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What Is Rabies?
Rabies is an infection caused by a virus. This virus is almost always fatal unless it is treated before symptoms appear. It affects the central nervous system.
People usually get rabies through a bite or scratch from an infected animal. Animals in the US that commonly carry the virus include bats, raccoons, skunks, foxes, and coyotes. Dogs and cats can also carry the disease. The rabies virus is found in the saliva, brain, or nervous tissue of infected animals. In the US, rabies in humans is rare.
Rabies symptoms include:
- Pain, tingling, or itching at the site of the bite wound or other site of viral entry
- Stiff muscles
- Increased production of thick saliva
- Flu-like symptoms, such as headache, fever, fatigue, and nausea
- Painful spasms and contractions of the throat when exposed to water
- Erratic, excited, or bizarre behavior
Symptoms may not appear for weeks, or even years, after a bite.
If an animal has bitten you, wash the wound right away. Call your doctor or go to the emergency room.
What Is the Rabies Vaccine?
The vaccine is made from killed rabies virus. It is given by injection.
Who Should Get Vaccinated and When?
There are two reasons for rabies vaccines:
- Preventive vaccination
- Vaccination after exposure
This is for people at high risk of exposure to rabies, such as:
- Veterinarians and animal handlers
- Rabies laboratory workers
- People who explore caves
- Travelers who may come in contact with rabid animals
The preventive vaccine is given in three doses. The second dose is given seven days after the first, and the third is given 21 or 28 days after the first. People who may be repeatedly exposed to the virus should be periodically tested for immunity. Booster doses may be needed.
Vaccination After Exposure
This is given to anyone who has been bitten by an animal or was otherwise exposed to rabies. This regimen includes 4-5 doses of rabies vaccine. One dose is given right away, and four more doses on the third, seventh, fourteenth, and twenty-eighth days. Also, a shot of immune globulin (IG) should be given along with the first dose. For people who have been vaccinated before, two doses are given. One dose is given right away and another on the third day. IG is not needed for people who have already had the vaccine.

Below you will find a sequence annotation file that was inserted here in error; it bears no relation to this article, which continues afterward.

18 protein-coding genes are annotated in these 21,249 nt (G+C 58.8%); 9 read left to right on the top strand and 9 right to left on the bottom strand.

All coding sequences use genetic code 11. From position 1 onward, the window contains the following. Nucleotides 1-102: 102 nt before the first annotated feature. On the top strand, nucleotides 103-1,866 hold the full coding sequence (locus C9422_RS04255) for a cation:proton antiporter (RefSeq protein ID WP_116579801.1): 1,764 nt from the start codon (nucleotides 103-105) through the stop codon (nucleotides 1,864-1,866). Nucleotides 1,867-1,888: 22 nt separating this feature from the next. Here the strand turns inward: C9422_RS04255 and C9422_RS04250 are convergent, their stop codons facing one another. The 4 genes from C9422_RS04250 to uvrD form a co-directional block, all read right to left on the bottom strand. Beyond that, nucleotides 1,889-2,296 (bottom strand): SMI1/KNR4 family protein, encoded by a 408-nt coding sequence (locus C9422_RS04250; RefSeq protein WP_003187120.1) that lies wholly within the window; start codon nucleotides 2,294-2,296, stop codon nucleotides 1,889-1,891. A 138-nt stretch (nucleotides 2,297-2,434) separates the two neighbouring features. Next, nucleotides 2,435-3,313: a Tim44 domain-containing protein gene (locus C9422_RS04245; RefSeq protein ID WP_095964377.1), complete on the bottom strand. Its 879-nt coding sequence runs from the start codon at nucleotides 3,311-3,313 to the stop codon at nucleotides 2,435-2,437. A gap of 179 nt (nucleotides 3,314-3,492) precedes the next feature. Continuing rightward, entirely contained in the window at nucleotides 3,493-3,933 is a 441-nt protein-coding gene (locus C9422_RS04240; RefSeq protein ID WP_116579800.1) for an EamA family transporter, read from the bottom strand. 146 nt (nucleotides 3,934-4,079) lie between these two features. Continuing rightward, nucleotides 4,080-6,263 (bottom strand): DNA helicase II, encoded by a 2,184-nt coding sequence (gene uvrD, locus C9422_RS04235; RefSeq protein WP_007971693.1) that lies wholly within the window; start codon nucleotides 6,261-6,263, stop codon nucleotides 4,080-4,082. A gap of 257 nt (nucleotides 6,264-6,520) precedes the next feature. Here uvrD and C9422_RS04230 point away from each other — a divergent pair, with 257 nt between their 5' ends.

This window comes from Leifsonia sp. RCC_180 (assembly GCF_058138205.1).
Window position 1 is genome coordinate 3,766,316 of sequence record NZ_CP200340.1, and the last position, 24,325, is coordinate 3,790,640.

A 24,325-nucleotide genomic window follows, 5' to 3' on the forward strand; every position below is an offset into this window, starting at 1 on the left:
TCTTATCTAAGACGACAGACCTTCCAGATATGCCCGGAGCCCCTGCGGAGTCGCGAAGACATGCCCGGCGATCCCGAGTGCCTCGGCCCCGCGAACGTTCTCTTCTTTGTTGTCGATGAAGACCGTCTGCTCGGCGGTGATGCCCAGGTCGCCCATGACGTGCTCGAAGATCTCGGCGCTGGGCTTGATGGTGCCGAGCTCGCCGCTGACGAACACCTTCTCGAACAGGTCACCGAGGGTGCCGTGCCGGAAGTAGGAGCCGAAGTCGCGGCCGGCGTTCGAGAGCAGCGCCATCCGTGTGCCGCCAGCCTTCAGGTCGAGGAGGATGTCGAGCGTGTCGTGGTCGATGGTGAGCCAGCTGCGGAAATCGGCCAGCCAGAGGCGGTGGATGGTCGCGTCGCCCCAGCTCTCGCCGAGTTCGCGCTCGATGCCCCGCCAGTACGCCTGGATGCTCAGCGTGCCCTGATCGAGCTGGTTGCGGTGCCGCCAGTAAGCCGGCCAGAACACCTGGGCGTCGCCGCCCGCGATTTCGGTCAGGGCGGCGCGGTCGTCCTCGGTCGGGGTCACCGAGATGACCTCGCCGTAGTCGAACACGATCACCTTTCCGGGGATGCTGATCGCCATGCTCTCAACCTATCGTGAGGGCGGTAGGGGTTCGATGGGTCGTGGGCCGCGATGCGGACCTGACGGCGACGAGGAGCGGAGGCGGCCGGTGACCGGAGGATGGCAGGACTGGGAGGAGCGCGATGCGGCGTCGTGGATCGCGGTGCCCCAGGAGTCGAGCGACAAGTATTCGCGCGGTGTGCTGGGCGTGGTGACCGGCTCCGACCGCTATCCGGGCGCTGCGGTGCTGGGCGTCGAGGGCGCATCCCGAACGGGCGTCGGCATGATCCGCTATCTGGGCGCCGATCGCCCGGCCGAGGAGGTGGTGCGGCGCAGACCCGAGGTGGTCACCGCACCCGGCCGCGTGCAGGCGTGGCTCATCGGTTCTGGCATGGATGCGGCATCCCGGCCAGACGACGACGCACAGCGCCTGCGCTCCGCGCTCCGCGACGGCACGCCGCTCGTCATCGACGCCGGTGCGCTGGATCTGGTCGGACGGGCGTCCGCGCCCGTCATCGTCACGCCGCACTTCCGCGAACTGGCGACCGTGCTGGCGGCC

What Are the Risks Associated With the Rabies Vaccine?
Like any vaccine, the rabies vaccine can cause serious problems, such as severe allergic reactions. The risk of serious harm or death is extremely small.
The most commonly reported problems include:
- Soreness, redness, swelling, or itching around the injection site
- Abdominal pain
- Muscle aches
- Pain in the joints
Rarely, an illness resembling Guillain-Barre syndrome and other nervous system disorders have been reported in association with the vaccine.
Who Should Not Get Vaccinated?
Talk with your doctor before being vaccinated if you:
- Had a life-threatening allergic reaction to a previous dose of rabies vaccine or one of its components
- Have a weakened immune system due to disease, drug use, or cancer
- Are moderately or severely ill—Wait until you recover to get the preventive vaccine. If you have been exposed to rabies, you should get the vaccine right away.
What Other Ways Can Rabies Be Prevented Besides Vaccination?
Here are some ways to prevent rabies:
- Vaccinate house pets.
- Avoid contact with wild animals.
- Do not touch any wild animal, even if it appears to be dead.
- Seal basement, porch, and attic openings. This will prevent an animal from getting into your home.
- Report strangely acting or sick animals to animal control authorities.
Rabies symptoms in animals may include:
- Erratic behavior (often overly aggressive or vicious)
- Disorientation (eg, nocturnal animals such as a bat or fox appearing in daylight)
What Happens in the Event of an Outbreak?
In the event of an outbreak, authorities will identify and control the source of the outbreak. They will increase their surveillance of wild and domestic animals. Steps will be taken to increase animal rabies vaccination rates and provide safety education to the public.
WHERE CAN I GET MORE INFORMATION?
Vaccine and Immunizations
Centers for Disease Control and Prevention
World Health Organization
Rabies. EBSCO DynaMed website. Available at:
. Updated December 2008. Accessed March 3, 2008.
Rabies. US Centers for Disease Control and Prevention website. Available at:
. Accessed February 2, 2007.
Treatment of wounds. US Centers for Disease Control and Prevention website. Available at:
. Updated September 3, 2007. Accessed November 16, 2009.
3/26/2010 DynaMed's Systematic Literature Surveillance
DynaMed's Systematic Literature Surveillance
: Use of a reduced (4-dose) vaccine schedule for postexposure prophylaxis to prevent human rabies.
MMWR Morb Mortal Wkly Rep.2010;59(2):1.